Thanksgiving on the Road: Making a Meal

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Thanksgiving on the Road: Making a Meal

Thanksgiving on the Road: Making a Meal

Even seasoned cooks in well-established kitchens consider preparing a Thanksgiving feast to be a challenge to say the least. In an RV, with smaller ovens and limited counter space, it can be even more difficult. Rather than focus on what you don’t have—especially at this time of the year—it’s good to be thankful for what you do. So, here are some strategies for making the most of your November holiday.

Related Read: DIY Thanksgiving in an RV


Survey Your Surroundings

Check with your campground, as well as your neighbors. Many parks offer a community-style Thanksgiving dinner in their clubhouse. Participants sign up to bring a specified dish so there is a variety without duplicates (unless they specify potluck), or to help with a meal-related task like setting the table.

In a smaller space, it is much easier to make one or two fabulous contributions than to make the whole meal, and eating with others provides the best of both worlds. You get a full meal with new and old friends without the hassle of taking on all of the work by yourself.

Related Read: Thanksgiving on the Road: Finding a Meal


Plan Ahead

If you choose to make the entire meal for the occupants of your RV, and maybe a couple of friends or family members, planning is the only way to ensure a less stressful day. Decide ahead of time what dishes you want to serve. Try to choose ones that use the same ingredients, so you’ll have fewer elements to buy and store. This also saves time prepping and cleaning up.

Then, make a list before shopping to ensure you get everything in one trip. This saves time and money.

Related Read: How to Grill a Holiday Turkey-The Ultimate Outdoor Cooking Experience


Be Flexible

Most RVs have small kitchens with tiny ovens. We are blessed with a full-sized convection oven and we still don’t really have the room to cook a large bird. There are several options that make this easier.

Consider cooking your turkey in an outdoor smoker. You could even eat at a picnic table “Charlie Brown” style. Make all of the side-dishes and desserts, but buy a ready-made turkey from a nearby restaurant or grocery store. (Several offer these, but the options vary by location.) Limit your entrée to just a turkey breast that will fit in your oven. Not only will this likely feed the number of diners you can fit in your RV, but it reduces the amount of leftovers that you’ll need to store.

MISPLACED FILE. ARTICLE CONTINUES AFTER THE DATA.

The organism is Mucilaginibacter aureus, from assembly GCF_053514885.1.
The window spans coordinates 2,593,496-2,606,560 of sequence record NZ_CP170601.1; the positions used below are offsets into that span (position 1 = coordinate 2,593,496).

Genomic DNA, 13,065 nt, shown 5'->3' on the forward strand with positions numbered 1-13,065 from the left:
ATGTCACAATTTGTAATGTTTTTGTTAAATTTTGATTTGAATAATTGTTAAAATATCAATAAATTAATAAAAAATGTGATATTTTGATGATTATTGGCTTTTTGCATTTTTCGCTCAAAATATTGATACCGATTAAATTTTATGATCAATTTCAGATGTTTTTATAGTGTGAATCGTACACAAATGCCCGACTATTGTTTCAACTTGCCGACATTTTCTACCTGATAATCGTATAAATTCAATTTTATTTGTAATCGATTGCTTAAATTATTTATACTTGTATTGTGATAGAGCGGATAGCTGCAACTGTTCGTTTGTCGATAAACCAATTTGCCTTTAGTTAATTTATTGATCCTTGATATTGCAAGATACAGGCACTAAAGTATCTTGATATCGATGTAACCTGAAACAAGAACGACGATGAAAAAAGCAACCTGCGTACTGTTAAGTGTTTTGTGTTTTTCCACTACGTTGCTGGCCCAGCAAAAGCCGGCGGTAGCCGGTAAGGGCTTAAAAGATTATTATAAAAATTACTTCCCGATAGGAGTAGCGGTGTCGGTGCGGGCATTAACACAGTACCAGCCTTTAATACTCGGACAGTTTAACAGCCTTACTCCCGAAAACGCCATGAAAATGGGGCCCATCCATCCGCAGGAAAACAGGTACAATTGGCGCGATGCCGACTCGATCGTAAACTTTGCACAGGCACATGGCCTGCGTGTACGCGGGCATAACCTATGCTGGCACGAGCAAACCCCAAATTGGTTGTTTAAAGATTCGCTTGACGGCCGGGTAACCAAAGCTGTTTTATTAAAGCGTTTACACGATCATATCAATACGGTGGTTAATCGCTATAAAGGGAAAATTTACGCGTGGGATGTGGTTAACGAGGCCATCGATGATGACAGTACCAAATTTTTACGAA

Don’t Skimp on Prepping

You increase your cooking flexibility and reduce stress by preparing some of the food—or at least the elements of dishes—a day or two ahead of time. Chop vegetables, measure ingredients and place them in labeled containers, assemble veggie trays, and make pies or cookies before the main day. Since you don’t have the counter space of a full kitchen, do what you can to maximize the space you do have.

Choose Easy Side-Dishes and Deserts

Pick a couple of “must-haves” that you are willing to spend your time and energy on and then fill in with a few easy or store-bought additions. For example, maybe it just isn’t Thanksgiving without your mother’s cranberry salad recipe. Focus on that and serve premade mashed potatoes and rolls rather than homemade, etc.

Plus, make sure to use your crockpot as a space and time-saving cooking option. It works great for Thanksgiving staples like sweet potatoes or green bean casserole.

Frozen piecrusts make baking pies easy (if your oven will accommodate them), but you can also get a lovely one from Perkins or The Cheesecake Factory if you order in advance. Also think outside the box; if you have access to a campfire ring, use it. Roast some strawberries, bananas, or marshmallows and dip them in melted chocolate. Just because it’s a holiday, doesn’t mean you can’t make s’mores.

Quickie Clean to Enjoy Your Day

Tidying up quickly after the meal allows you to spend more time having holiday fun. Nobody wants to spend hours scraping plates and washing pans. In an RV, sometimes the dreaded dish duty is enough to entirely stop you from preparing a large meal. When cleaning up is easy, it takes away much of the stress.

One way to minimize the mess is to serve the meal outside. Many campgrounds provide picnic tables. With an inexpensive tablecloth and a centerpiece, this can be as festive as if it were inside. Another option is to use holiday paper plates over your camping tableware. This provides a disposable barrier over the sturdier dishes keeping the plates, themselves, clean. Use liners for the pans, pots, and slow-cookers. Afterward, just remove the liner and throw it away. This really reduces clean-up time.

In Conclusion

This holiday, engage the help of others. Share the bounty with your neighbors. Make preparing and cleaning up after the meal part of the “family fun”. With proper planning and a good strategy, you can easily make this a Thanksgiving to remember…for the all the right reasons.

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Carrie Todd

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Carrie Todd

Initially, Carrie became a freelance writer, editor, and artist to support herself doing something she loves that also allows her to travel. Living in her Tourmaster coach, she has spent no more than five months in one place since October 2013. This ensures that she gets to experience the constantly changing scenery that accompanies the yearly seasonal changes, as well as meet new people across the country. She has since become a LuLaRoe Independent Fashion Consultant, as well to further this endeavor. In fact, Carrie considers herself fortunate, as most people have to be of retirement age to enjoy the sort of freedom she has, with every day bringing something different.

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